Really tend to agree here... especially if there were multiple incidents of the bike passing on the right.

    If a cyclist passes on the the right, it should be because there is a reasonable feeling the the motor traffic is not going to continue to flow smoothly, and the cyclist is simply taking advantage of their narrow profile to move on out.

    If, on the other hand, there is a constant back and forth situation, then both for smooth flow of traffic AND to stay out of that door zone, AND to indicate their position in traffic, the cyclist should have ridden in the lane with a postition away from the far right side... behind one of the motor vehicles and acted just like another driver in traffic... moving and flowing with traffic.

    The only caveat to this is that sometimes the motorist following the cyclist then gets all bent out of shape as "gee, that's just a bicycle" and tries to pass and then honks, revs engine etc. (this is where the motorists also have to co-operate... dammit!)

    It sounds as if the speed and flow were such that the cyclist should have simply held their ground in traffic and moved with the flow of cars, and should NOT have been on the right (near the parked cars, which can be dangerous). At the same time the motorist in the original post should not have passed the cyclist multiple times... and the cyclist could have prevented this by simply riding out into the lane instead of hugging the far right edge.

    Now this begs the question... would the original poster have been OK with the cyclist riding just in front of his auto... or would he have become a "reving/honker?"

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    Quote Originally Posted by genec
    ... At the same time the motorist in the original post should not have passed the cyclist multiple times... and the cyclist could have prevented this by simply riding out into the lane instead of hugging the far right edge.
    There are times when multiple passes are unavoidable whether or not the cyclist "takes the lane." What about times when the average speed of the cyclist is above that of vehicular traffic -- especially when the cyclist is going considerably faster than cars??? Why as a cyclist wouldn't I want to proceed around slowed traffic on their right if it's safe to do so? I've ridden this way for years, staying in that middle position between moving traffic and parked vehicles. I watch ahead for traffic that might reduce that margin and obviously for a car door swinging open suddenly.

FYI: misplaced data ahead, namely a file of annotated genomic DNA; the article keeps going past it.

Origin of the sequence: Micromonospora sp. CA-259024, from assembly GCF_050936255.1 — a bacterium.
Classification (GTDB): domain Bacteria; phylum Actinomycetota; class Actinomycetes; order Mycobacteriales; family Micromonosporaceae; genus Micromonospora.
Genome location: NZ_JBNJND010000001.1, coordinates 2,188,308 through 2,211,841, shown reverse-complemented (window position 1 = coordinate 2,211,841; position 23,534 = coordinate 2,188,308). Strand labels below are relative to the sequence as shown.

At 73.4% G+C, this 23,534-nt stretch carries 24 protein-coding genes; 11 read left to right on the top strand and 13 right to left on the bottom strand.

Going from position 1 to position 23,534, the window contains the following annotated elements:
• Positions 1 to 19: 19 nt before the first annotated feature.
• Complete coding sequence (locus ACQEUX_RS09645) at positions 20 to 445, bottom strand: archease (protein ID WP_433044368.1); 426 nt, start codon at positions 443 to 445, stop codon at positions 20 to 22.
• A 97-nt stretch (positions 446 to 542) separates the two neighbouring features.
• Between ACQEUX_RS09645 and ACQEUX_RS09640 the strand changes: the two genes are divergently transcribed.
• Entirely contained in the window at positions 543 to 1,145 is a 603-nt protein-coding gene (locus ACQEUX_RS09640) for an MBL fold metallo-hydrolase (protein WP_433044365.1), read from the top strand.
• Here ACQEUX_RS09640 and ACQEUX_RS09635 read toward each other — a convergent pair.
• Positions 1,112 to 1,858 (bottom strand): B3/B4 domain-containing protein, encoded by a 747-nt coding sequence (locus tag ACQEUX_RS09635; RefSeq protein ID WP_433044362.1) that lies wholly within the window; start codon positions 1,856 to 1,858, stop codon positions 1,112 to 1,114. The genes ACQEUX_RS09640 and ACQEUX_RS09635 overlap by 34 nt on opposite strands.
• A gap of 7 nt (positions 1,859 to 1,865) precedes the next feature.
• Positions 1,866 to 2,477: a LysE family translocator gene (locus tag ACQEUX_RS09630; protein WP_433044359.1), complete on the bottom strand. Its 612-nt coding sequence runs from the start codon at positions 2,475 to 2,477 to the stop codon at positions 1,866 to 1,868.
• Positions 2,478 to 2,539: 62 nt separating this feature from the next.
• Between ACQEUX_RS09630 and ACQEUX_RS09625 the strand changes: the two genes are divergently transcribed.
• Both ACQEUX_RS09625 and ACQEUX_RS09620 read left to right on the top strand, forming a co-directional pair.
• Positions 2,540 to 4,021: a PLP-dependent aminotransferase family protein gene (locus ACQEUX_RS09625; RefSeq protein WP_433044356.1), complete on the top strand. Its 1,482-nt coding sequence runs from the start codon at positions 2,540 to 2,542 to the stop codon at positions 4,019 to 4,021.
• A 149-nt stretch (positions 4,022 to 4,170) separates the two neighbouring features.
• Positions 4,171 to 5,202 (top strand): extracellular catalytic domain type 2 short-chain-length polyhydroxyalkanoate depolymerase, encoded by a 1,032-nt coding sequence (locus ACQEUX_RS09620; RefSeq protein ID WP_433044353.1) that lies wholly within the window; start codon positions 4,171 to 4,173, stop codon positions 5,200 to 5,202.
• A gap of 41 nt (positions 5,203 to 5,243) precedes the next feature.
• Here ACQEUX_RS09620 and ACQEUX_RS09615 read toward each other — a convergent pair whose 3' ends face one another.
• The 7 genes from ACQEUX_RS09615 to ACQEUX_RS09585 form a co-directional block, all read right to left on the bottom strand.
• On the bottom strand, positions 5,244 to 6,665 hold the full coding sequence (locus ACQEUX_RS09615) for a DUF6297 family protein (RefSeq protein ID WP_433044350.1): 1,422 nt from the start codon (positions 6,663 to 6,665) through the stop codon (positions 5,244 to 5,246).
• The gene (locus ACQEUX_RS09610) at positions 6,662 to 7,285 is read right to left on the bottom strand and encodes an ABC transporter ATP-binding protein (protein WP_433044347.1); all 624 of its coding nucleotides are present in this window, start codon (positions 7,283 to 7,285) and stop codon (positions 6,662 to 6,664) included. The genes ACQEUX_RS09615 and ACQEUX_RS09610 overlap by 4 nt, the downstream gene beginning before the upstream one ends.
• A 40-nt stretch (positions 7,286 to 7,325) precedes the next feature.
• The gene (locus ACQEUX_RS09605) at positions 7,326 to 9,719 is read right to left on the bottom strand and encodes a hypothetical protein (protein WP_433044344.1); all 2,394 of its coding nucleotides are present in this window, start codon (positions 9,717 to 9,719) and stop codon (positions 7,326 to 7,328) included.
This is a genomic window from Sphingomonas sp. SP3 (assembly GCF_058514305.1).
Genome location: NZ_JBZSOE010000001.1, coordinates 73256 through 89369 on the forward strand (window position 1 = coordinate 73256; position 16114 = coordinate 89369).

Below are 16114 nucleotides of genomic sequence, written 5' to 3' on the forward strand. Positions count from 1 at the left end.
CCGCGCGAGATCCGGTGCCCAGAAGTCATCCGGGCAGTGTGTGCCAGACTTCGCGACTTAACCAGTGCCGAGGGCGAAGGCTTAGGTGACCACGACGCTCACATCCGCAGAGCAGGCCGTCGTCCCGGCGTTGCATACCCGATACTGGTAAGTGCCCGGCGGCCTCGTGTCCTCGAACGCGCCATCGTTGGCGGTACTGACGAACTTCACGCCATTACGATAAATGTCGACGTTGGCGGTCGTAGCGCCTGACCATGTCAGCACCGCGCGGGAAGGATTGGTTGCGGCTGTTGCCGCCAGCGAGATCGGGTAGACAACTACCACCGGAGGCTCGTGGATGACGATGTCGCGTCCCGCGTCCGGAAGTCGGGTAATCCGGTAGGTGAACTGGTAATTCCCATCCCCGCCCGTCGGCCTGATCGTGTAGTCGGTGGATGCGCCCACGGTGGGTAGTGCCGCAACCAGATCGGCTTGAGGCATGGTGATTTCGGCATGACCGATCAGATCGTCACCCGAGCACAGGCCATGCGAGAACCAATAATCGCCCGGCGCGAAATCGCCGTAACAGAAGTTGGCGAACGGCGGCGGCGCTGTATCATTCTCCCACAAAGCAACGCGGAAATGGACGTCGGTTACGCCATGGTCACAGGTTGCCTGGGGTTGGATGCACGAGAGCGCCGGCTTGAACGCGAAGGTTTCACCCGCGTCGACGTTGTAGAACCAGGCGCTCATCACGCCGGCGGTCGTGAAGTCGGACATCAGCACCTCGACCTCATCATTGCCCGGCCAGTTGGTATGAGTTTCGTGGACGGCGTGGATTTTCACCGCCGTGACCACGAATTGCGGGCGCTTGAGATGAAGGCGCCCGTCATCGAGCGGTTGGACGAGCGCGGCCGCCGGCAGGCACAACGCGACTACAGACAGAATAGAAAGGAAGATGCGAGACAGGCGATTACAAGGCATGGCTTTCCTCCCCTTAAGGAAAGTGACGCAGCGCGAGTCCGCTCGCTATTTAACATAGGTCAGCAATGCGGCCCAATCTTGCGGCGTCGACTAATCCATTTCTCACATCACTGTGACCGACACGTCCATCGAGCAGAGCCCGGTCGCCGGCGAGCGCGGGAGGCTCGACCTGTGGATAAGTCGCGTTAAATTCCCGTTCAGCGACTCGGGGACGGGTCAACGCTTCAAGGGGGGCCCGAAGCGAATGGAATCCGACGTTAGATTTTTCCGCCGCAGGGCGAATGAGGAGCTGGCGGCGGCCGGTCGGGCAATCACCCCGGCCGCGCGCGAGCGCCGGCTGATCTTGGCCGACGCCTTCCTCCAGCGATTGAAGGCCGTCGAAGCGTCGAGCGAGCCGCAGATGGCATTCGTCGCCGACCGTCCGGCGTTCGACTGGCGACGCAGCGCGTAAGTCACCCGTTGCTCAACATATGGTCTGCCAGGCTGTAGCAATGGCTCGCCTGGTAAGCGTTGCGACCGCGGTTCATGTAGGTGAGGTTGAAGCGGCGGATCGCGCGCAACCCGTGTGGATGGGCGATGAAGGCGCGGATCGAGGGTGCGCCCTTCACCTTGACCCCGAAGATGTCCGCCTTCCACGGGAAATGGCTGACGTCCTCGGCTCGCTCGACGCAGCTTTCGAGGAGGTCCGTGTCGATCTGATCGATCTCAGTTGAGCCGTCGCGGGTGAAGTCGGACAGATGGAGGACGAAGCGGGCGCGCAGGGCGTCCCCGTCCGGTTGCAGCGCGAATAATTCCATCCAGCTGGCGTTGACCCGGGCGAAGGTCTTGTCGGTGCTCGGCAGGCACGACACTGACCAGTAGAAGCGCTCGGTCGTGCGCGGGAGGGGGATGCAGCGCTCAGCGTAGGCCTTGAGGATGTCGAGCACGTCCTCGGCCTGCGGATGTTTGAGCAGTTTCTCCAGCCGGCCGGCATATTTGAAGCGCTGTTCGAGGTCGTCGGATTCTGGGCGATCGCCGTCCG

For whatever reason, on one of these passes this guy thought I was intentionally crowding him or disregarding him, which I wasn't. At least, not intentionally.

    Now this begs the question... would the original poster have been OK with the cyclist riding just in front of his auto... or would he have become a "reving/honker?"
    Not if he had taken the lane. It was his choice to stay to the right. Again, what would I want a car to do for me? If I'm taking the lane, don't crowd me and pass safely. If I'm faster than you on my bicycle I'll continue around slowed traffic on the right.

    The reason he and I passed each other multiple times was because of traffic speed. So, I disagree with anyone he says either he or I were in the wrong for passing, unless doing so was unsafe.

    In the cyclist's case, what do you want him/her to do? Go up on the sidewalk? Stay in the lane at the speed of vehicular traffic even if there's room to go around? And in the driver's case a go-around is okay as long as you're leaving an adequate margin.

    Maybe as a cyclist I tolerate a narrower margin in a situation like the one I encountered.

  25. #25
    Chairman of the Bored catatonic's Avatar
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    Some cyclists don't use common sense in traffic.

    They try to squeeze through traffic and get themselves in trouble....plus this particular buffoon feels he should use his U-lock a little too hastily. U-lock swinging is for dealing with hostiles...not venting anger. Voices can be raised enough to get the point across (hey!!! watch it buddy!!!).

    Pretty much the cyclist needs to realize that sometimes, brakes are a good thing. In heavily congested traffic, it's always best to err on caution, and if you do get risky, and something stupid nearly happens, to jsut accept it, since the risk was accepted by the rider whe attempting to navigate in tight spaces.

    In slow speed congested traffic, I DO take the lane...anyone who has a problem with it bite me, since I'm not slowing things down much if at all....in most congestion situations, I'm actually just as fast as traffic...so why not take the lane?

    On your side, from what you are saying,you were merely doing what you should in traffic. There's no rule saying you can't let somebody into the lane...actually I find that rather polite, as I know how bad it sucks trying to merge into a lane to make that turn.
    -------- __@
    ----- _`\<,_
    ---- (*)/ (*)
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    Ring Ring, Ring Ring, the bell went Ring Ring Ring.